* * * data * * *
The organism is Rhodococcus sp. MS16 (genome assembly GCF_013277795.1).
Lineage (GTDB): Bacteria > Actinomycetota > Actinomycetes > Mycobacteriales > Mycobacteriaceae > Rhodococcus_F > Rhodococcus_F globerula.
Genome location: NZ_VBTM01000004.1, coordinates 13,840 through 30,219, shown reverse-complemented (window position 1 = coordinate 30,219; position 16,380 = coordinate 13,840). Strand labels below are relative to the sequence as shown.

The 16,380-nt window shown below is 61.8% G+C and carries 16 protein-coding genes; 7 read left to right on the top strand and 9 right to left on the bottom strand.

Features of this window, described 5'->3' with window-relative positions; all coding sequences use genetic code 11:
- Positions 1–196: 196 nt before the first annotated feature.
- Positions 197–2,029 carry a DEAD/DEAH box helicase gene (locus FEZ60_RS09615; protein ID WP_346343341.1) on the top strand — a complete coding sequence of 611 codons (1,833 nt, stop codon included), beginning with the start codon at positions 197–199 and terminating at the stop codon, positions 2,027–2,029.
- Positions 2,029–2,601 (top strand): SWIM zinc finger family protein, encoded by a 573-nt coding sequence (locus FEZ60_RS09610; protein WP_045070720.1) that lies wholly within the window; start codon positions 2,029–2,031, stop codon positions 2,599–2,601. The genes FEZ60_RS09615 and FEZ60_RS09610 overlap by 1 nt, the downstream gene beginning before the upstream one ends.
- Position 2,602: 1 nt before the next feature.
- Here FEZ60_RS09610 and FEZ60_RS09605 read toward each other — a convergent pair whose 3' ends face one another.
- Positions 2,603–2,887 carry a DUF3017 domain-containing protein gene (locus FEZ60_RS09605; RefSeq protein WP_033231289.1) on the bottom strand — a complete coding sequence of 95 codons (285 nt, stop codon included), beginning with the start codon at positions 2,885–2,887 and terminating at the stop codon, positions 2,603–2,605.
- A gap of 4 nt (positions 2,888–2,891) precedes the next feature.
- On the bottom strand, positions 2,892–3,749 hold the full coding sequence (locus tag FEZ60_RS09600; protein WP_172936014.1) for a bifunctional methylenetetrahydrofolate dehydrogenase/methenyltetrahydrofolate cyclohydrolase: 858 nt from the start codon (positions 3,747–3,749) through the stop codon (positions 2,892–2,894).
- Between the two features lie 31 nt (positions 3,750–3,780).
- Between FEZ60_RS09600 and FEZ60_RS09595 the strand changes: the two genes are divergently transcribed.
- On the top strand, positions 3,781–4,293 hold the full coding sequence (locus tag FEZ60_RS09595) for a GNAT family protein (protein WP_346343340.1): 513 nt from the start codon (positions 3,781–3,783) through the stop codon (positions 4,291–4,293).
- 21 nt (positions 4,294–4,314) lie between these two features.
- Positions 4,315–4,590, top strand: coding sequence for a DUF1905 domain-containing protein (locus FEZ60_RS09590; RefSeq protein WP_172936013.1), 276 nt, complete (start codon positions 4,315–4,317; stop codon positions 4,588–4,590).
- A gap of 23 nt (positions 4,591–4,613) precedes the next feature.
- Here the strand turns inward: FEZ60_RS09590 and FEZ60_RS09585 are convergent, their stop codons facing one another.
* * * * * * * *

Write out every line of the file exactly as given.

The organism is Rhodococcus sp. MS16 (genome assembly GCF_013277795.1).
Lineage (GTDB): Bacteria > Actinomycetota > Actinomycetes > Mycobacteriales > Mycobacteriaceae > Rhodococcus_F > Rhodococcus_F globerula.
Genome location: NZ_VBTM01000004.1, coordinates 13,840 through 30,219, shown reverse-complemented (window position 1 = coordinate 30,219; position 16,380 = coordinate 13,840). Strand labels below are relative to the sequence as shown.

The 16,380-nt window shown below is 61.8% G+C and carries 16 protein-coding genes; 7 read left to right on the top strand and 9 right to left on the bottom strand.

Features of this window, described 5'->3' with window-relative positions; all coding sequences use genetic code 11:
- Positions 1–196: 196 nt before the first annotated feature.
- Positions 197–2,029 carry a DEAD/DEAH box helicase gene (locus FEZ60_RS09615; protein ID WP_346343341.1) on the top strand — a complete coding sequence of 611 codons (1,833 nt, stop codon included), beginning with the start codon at positions 197–199 and terminating at the stop codon, positions 2,027–2,029.
- Positions 2,029–2,601 (top strand): SWIM zinc finger family protein, encoded by a 573-nt coding sequence (locus FEZ60_RS09610; protein WP_045070720.1) that lies wholly within the window; start codon positions 2,029–2,031, stop codon positions 2,599–2,601. The genes FEZ60_RS09615 and FEZ60_RS09610 overlap by 1 nt, the downstream gene beginning before the upstream one ends.
- Position 2,602: 1 nt before the next feature.
- Here FEZ60_RS09610 and FEZ60_RS09605 read toward each other — a convergent pair whose 3' ends face one another.
- Positions 2,603–2,887 carry a DUF3017 domain-containing protein gene (locus FEZ60_RS09605; RefSeq protein WP_033231289.1) on the bottom strand — a complete coding sequence of 95 codons (285 nt, stop codon included), beginning with the start codon at positions 2,885–2,887 and terminating at the stop codon, positions 2,603–2,605.
- A gap of 4 nt (positions 2,888–2,891) precedes the next feature.
- On the bottom strand, positions 2,892–3,749 hold the full coding sequence (locus tag FEZ60_RS09600; protein WP_172936014.1) for a bifunctional methylenetetrahydrofolate dehydrogenase/methenyltetrahydrofolate cyclohydrolase: 858 nt from the start codon (positions 3,747–3,749) through the stop codon (positions 2,892–2,894).
- Between the two features lie 31 nt (positions 3,750–3,780).
- Between FEZ60_RS09600 and FEZ60_RS09595 the strand changes: the two genes are divergently transcribed.
- On the top strand, positions 3,781–4,293 hold the full coding sequence (locus tag FEZ60_RS09595) for a GNAT family protein (protein WP_346343340.1): 513 nt from the start codon (positions 3,781–3,783) through the stop codon (positions 4,291–4,293).
- 21 nt (positions 4,294–4,314) lie between these two features.
- Positions 4,315–4,590, top strand: coding sequence for a DUF1905 domain-containing protein (locus FEZ60_RS09590; RefSeq protein WP_172936013.1), 276 nt, complete (start codon positions 4,315–4,317; stop codon positions 4,588–4,590).
- A gap of 23 nt (positions 4,591–4,613) precedes the next feature.
- Here the strand turns inward: FEZ60_RS09590 and FEZ60_RS09585 are convergent, their stop codons facing one another.